Pelagic Red Crabs on Beach
  • In 1859 pelagic red crabs were first discovered after a large stranding in Monterey Bay.
  • Warm currents generated during ENSO events carried pelagic red crabs to Monterey Bay in 1959, 1969, and 1982-1983.
  • Pelagic red crabs normally live off the coast of Baja California, Mexico.
  • Pelagic red crabs are an attractive food to species that include migratory fishes, tuna, giant squid, turtles, pinnipeds, seabirds, and whales.

The 1982-83 El Niño Southern Oscillation (ENSO) event brought huge numbers of pelagic red crabs (Pleuroncodes planipes) northward to Monterey Bay. The presence of Pleuroncodes, which look like bright-red baby lobsters, is indicative of the intrusion of southern sub-tropical waters into central California, since these crustaceans normally live in the warm waters off the coast of Baja California. During an ENSO event, warmer southern water moves poleward, often bringing marine species not normally found in the cold temperate waters off the coast of California. Several warm temperate and sub-tropical species, including Pleuroncodes, are observed beyond their normal geographic range during ENSO events, and sometimes as far north as Oregon and Washington.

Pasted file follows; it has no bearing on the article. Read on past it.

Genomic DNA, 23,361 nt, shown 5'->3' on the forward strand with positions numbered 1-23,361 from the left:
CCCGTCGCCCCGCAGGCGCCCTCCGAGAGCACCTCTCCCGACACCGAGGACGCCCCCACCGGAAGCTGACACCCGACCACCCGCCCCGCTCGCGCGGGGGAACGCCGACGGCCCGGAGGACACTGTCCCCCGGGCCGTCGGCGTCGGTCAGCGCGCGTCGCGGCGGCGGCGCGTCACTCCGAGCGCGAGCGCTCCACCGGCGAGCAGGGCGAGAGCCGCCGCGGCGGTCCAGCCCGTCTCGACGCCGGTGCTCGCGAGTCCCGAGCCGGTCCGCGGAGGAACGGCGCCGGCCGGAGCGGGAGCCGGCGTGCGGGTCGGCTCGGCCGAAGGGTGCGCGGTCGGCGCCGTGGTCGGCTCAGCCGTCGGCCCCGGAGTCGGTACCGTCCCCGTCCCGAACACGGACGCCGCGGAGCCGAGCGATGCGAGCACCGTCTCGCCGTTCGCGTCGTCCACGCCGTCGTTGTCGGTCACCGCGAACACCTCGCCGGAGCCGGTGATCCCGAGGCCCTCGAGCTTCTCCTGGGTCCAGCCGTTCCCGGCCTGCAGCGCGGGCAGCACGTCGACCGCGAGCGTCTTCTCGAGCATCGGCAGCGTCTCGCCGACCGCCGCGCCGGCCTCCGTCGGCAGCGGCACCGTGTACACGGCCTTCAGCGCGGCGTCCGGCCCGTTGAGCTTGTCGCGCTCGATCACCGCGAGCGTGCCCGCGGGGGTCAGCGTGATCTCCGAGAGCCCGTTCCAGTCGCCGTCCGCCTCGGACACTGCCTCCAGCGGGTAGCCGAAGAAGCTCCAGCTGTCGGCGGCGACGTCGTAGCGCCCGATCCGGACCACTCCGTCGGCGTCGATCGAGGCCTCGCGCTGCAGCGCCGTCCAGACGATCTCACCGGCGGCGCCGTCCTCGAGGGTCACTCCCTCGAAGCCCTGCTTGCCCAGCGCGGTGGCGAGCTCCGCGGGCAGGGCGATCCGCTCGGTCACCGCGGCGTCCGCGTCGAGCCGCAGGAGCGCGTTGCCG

Pleuroncodes stranding events are rare occurrences in Monterey Bay and usually coincide with ENSO events. The species was first discovered in 1859 during a mass-stranding event in Monterey. Further stranding events in Monterey occurred later in 1959 and again in 1969. Dr. Steve Webster, senior marine biologist at the Monterey Bay Aquarium, noted that when present, seagulls were feeding on so many crabs that they could not get airborne. Pleuroncodes are also a source of food for fishes, rays, and pinnipeds (seals and sea lions).

Pleuroncodes planipes
All photos: Johnson,

Pleuroncodes planipes
Crabs in Water
Links to More Information

Images of the Pelagic Red Crab Online

El Niño Theme Page

Pelagic Red Crabs in San Diego

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